GoPro has today revealed plans to exit the drone market and make major restructuring changes to its business after a fourth quarter with weak sales and high operating expenses in 2017.
GoPro has revealed that despite getting Karma to a good market position in 2017 for its price bracket, the competitive challenges and recent "hostile" regulatory changes in Europe and the United States have reduced sales. These problems have made "the aerial market untenable" and forced the company to exit the market after selling off the last of the Karma inventory. The company has promised to continue support and service for current Karma customers, but has no plans to manufacture new models in future.
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Lower than expected sales of the GoPro HERO5 Black camera have also not helped the situation and even the price of the newer HERO6 Black camera has had to be lowered to assist with sales. A price promise strategy helped improve sales during the holiday period but cost the company dearly with another $80 million in expenses attributed to price protection across all the cameras and the Karma drone.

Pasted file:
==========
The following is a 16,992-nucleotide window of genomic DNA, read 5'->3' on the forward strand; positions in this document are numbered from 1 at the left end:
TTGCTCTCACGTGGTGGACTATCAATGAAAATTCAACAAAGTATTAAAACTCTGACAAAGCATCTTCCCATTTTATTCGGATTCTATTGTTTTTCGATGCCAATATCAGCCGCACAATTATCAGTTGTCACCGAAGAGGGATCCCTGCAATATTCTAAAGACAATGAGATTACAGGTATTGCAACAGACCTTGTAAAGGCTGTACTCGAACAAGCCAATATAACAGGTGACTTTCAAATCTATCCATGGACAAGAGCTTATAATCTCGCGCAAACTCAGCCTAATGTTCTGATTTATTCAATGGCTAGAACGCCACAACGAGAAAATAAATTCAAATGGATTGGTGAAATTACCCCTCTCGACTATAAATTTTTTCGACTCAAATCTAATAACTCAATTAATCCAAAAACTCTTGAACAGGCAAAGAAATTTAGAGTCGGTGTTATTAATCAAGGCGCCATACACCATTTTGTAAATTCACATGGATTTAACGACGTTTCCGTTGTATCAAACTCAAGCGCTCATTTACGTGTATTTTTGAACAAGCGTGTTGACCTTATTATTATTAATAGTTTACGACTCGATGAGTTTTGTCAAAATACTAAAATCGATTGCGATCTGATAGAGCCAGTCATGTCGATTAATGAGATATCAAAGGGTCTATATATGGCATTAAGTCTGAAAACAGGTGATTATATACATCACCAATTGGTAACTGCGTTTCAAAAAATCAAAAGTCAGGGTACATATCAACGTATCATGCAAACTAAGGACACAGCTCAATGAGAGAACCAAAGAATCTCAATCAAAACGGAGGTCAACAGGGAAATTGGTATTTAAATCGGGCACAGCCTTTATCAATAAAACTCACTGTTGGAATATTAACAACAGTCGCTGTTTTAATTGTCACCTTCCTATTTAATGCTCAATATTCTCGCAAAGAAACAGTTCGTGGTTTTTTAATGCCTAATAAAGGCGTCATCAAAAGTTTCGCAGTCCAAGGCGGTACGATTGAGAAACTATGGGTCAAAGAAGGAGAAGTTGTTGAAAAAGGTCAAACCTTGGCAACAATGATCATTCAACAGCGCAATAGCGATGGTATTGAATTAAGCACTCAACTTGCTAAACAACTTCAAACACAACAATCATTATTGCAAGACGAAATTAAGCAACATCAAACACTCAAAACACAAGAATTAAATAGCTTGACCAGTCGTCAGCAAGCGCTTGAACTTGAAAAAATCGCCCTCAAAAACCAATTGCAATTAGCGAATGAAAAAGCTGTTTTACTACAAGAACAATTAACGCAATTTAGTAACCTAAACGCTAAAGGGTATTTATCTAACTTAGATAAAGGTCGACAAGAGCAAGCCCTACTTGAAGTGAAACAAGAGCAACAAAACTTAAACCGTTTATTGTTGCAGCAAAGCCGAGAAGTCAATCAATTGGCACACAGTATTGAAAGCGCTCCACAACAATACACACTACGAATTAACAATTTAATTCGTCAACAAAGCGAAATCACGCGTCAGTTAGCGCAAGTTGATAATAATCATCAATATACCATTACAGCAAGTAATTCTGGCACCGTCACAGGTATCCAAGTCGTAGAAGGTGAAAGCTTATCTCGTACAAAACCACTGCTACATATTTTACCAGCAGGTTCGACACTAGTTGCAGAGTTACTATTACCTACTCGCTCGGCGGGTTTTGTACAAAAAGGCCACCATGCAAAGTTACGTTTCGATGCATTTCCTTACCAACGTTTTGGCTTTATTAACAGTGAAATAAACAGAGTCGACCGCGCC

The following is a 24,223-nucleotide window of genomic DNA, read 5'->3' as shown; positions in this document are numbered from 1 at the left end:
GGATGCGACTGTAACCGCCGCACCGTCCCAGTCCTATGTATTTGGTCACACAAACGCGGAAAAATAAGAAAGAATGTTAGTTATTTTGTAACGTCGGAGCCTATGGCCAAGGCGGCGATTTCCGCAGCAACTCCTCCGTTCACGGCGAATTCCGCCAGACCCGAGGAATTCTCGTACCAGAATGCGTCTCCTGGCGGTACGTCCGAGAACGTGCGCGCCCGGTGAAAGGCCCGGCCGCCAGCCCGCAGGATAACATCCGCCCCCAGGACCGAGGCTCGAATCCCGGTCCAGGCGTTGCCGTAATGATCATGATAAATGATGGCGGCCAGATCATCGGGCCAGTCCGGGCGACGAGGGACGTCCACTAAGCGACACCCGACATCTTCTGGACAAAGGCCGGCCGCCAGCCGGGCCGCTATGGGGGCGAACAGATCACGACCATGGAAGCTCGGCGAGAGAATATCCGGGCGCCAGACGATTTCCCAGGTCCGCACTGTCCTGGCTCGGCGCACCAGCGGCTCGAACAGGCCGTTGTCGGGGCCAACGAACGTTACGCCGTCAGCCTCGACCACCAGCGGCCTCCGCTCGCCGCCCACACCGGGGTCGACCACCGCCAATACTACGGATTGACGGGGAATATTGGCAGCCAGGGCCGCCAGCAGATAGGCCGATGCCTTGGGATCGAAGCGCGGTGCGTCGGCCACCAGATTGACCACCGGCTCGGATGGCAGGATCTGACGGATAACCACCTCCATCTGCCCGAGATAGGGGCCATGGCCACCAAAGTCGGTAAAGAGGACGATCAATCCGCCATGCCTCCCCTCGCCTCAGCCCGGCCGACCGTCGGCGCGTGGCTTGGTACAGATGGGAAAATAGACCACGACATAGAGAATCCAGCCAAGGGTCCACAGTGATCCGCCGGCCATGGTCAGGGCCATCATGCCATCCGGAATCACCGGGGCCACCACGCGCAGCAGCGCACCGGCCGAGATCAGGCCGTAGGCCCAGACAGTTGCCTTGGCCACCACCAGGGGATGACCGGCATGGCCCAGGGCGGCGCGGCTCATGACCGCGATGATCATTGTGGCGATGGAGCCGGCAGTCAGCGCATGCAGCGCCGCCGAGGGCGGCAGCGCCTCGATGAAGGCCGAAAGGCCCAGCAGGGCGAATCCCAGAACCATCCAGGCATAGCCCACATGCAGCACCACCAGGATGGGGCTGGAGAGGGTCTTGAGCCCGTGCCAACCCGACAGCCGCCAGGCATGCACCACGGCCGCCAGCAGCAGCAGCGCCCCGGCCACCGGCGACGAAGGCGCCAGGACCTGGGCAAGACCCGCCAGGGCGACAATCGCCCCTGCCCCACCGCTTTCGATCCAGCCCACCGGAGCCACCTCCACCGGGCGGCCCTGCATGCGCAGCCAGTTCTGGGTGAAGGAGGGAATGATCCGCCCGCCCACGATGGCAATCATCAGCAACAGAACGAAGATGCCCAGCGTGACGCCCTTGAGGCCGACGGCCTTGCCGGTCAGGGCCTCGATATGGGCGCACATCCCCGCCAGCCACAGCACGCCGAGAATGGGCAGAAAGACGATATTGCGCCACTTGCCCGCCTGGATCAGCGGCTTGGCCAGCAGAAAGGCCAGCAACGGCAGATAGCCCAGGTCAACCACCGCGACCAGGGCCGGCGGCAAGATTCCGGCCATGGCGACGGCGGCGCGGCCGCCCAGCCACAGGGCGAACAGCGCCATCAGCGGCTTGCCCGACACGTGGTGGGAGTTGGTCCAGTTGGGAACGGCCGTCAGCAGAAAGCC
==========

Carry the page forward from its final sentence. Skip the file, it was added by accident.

As a result, as well as abandoning the drone market, GoPro is now being forced to make further job cuts to reduces costs. These changes will see the company with fewer 1,000 employees worldwide in the coming months. This is the fourth time the company has taken such action since 2016.
Despite these changes, CEO Nicholas Woodman has said that "GoPro is committed to turning our business around in 2018," and "will continue to innovate with several new products aimed at new and existing customers."